The best track and field athletes on the planet are preparing to light up Rio a week after the Olympic Games officially started with a spectacular opening ceremony, with Usain Bolt among the starts aiming to make history.
Friday marks the start of the track and field events and the anticipation will build in expectation of seeing Bolt defend his 100 metre crown in the blue riband event of the Games at the Olympic Stadium two days later.
Charismatic showman Bolt won 100m, 200m and 4x100m gold at the last two Olympics and is confident he can complete an unprecedented triple-triple in Brazil.
The legendary Jamaican vowed this will be his last Olympics and warned his rivals that he is ready to shatter the 200m world record, as well as winning the 100m and taking relay gold yet again.
Bolt, who insisted he is fully fit after recovering from a hamstring injury, will become the third athlete to win nine Olympic athletics golds if he pulls off another treble, a tally only the great Carl Lewis and Paavo Nurmi can boast.
Justin Gatlin has clocked the fastest time of the year - 9.80 seconds - but it would be a surprise if Bolt fails to outpace the American in his Olympic swansong.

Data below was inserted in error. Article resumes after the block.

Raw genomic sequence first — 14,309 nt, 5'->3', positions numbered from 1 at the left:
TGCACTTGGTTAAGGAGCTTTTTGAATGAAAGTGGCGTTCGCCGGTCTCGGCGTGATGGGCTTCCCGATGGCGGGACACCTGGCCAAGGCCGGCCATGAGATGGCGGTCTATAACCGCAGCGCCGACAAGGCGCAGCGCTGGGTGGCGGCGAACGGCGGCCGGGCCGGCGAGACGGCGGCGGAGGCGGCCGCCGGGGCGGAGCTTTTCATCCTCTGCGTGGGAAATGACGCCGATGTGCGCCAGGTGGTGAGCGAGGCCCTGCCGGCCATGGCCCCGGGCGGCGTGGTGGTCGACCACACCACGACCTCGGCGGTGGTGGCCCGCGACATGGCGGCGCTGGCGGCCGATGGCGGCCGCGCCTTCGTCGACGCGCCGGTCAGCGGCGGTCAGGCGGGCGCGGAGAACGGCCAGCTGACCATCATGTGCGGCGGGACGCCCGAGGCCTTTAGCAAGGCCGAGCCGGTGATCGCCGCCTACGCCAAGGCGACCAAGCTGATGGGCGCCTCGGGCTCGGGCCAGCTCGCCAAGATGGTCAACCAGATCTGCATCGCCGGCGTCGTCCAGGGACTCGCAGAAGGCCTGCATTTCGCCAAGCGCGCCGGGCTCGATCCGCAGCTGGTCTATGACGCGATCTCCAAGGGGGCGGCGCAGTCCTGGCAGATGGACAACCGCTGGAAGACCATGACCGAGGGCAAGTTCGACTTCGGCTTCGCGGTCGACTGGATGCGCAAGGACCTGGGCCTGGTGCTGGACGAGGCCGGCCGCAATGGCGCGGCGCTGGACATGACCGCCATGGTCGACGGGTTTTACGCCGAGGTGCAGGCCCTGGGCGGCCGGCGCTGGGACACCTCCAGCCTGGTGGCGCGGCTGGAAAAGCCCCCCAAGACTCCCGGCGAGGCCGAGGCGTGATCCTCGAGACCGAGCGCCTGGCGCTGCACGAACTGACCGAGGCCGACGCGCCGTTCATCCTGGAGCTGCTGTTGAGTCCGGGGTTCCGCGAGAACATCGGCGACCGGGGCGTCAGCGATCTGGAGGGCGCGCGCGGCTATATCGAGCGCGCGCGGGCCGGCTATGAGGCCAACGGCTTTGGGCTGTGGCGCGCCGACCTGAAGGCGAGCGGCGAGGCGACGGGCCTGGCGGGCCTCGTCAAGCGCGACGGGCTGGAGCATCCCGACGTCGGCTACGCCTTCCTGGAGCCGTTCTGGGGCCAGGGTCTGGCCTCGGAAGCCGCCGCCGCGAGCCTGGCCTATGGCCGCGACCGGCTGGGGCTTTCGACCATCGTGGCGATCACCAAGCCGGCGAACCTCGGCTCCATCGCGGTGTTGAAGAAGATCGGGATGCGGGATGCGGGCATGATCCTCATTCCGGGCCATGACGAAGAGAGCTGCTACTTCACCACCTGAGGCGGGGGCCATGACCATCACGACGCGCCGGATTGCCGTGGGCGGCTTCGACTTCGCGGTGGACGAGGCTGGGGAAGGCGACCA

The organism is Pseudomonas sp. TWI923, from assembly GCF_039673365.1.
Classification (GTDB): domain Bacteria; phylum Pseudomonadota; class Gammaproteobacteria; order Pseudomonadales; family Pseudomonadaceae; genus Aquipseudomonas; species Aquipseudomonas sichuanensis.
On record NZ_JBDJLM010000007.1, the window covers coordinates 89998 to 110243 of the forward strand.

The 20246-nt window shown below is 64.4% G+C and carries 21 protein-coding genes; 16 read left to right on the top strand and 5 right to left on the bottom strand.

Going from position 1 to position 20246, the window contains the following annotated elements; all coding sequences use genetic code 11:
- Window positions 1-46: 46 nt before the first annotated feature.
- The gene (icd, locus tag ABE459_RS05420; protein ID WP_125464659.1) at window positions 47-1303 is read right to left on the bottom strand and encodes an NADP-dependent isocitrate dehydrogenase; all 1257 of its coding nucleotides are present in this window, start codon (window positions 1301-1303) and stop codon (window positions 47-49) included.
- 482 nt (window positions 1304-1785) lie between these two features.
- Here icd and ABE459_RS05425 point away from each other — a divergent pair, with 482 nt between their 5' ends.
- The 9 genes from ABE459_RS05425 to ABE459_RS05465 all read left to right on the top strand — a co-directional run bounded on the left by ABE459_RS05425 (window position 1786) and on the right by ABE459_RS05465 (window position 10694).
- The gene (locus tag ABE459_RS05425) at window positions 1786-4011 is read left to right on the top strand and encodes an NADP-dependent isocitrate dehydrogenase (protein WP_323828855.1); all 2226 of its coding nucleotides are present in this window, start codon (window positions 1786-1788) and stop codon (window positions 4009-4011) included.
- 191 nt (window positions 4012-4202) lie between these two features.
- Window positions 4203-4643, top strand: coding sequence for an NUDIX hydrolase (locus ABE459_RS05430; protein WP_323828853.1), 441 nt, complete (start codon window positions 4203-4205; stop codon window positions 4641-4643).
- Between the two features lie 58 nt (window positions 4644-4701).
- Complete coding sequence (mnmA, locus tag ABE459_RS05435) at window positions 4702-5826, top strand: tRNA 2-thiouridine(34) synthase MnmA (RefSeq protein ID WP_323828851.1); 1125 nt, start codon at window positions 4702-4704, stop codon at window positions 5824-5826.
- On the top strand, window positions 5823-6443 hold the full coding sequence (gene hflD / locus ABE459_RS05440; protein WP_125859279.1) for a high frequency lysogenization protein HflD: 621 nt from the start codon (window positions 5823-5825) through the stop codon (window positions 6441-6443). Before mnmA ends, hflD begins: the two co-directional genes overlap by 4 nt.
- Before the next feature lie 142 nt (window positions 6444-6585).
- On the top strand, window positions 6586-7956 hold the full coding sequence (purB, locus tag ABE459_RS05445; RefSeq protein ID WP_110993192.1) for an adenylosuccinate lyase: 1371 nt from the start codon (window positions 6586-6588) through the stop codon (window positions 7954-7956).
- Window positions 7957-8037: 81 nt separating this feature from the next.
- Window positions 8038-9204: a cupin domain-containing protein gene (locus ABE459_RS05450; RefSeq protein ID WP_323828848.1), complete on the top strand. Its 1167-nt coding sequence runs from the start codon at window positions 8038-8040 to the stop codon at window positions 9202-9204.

After months of talk over whether Russian athletes will be allowed to compete in Rio, the attention can finally shift to the athletes who will showcase their talents on the big stage and there will be no shortage of global icons on show.
Shelly-Ann Fraser-Pryce can also go down in the record books for Jamaica by winning Saturday's women's 100m final to become the first female athlete to win the shortest sprint race three times in a row at the Olympics.
Allyson Felix failed to qualify for the 200m, but will compete over a full lap of the track and the United States sprint sensation needs just one gold to become the first woman to win five in athletics.
Felix is set to face stern competition from Shaunae Miller of the Bahamas, who clocked the fastest time this year of 49.55 seconds, in a potential 400m showdown on Monday.
World record holder Ashton Eaton can be expected to defend his decathlon crown, while Mo Farah is targeting another 5000m and 10,000m final double after raising the roof by leaving his rivals trailing in his wake on home soil in London.
Eliud Kipchoge is another man on a mission, striving to add a marathon medal to the 5000m silver he won at Beijing 2008 and bronze over the same distance four years earlier in Athens.
Athletics' reputation has taken a battering in recent times, but some of the most impressive sportspeople in the world are ready to show the sport at its best over 10 days of competition.